Favreau believed strongly in hanging on to a real-world grounding, mixing CG with practical effects, and telling his story from the point-of-view of his protagonists. "You have to use CGI to augment reality," he said, "and not drift to fantasyland...the minute it becomes spectacle it's no longer a subjective experience." Favreau liked starting off the movie with Stark in deep trouble, because it built good will for the character.
When Favreau stuck the Samuel L. Jackson cameo as Nick Fury on the end of "Iron Man," it was a last-minute Easter Egg joke thought up by an ILM artist. Director Edgar Wright, who was the first person to see "Iron Man" advised Favreau to place the tag scene after the endless closing credits. But it had long-term consequences.
There was no down time at all between the first and the second "Iron Man," which had to follow all the crazy stuff they invented in first one. It was harder to ground the second film in reality, said Favreau: "When it's not real, you're juggling chainsaws." They could no longer do whatever they wanted on "Iron Man 2," including two irreverent openings, one written but rejected and one filmed, because "now we had something to protect," for Marvel and the studio, and had to fit in superhuman "The Hulk" and SHIELD elements to advance "The Avengers."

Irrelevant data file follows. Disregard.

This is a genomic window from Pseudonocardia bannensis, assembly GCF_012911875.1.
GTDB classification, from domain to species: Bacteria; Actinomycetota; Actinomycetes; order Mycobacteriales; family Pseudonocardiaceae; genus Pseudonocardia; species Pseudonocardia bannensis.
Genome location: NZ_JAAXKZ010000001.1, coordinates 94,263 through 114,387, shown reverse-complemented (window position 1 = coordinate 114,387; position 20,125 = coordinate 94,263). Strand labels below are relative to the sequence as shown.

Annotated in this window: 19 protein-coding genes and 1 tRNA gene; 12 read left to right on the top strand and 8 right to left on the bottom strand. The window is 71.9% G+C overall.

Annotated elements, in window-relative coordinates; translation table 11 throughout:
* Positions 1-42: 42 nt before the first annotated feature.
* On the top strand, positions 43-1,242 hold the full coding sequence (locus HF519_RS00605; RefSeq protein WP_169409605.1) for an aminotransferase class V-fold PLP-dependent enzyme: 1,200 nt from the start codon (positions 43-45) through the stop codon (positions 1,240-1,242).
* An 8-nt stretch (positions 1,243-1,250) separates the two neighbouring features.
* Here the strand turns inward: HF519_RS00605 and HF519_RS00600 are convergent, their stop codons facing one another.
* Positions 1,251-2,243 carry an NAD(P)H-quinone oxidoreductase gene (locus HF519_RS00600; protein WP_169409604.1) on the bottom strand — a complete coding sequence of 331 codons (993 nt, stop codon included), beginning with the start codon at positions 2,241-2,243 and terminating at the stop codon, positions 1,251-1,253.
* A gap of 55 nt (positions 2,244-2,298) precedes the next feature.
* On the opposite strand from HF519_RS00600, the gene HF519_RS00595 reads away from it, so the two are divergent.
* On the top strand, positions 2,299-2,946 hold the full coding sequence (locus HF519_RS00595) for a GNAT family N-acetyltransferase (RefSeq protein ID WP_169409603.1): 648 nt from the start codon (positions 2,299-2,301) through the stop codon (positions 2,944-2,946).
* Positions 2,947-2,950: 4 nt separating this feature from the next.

"It will be difficult for whoever does Iron Man 3" said Favreau, who gets to play a juicy supporting role this time.
Executive producers on "Iron Man 3" include Favreau, Louis D’Esposito, Alan Fine, Stan Lee, Charles Newirth, Victoria Alonso, Stephen Broussard and Dan Mintz. The production team includes director of photography John Toll, ASC (“Braveheart,” “Legends of the Fall”), production designer Bill Brzeski (“The Hangover,” “Due Date”), editors Jeffrey Ford, A.C.E. (“Marvel’s The Avengers,” “Captain America: The First Avenger”) and Peter S. Elliot (“Fantastic 4: Rise of the Silver Surfer”), and costume designer Louise Frogley (“Quantum of Solace,” “Contagion”).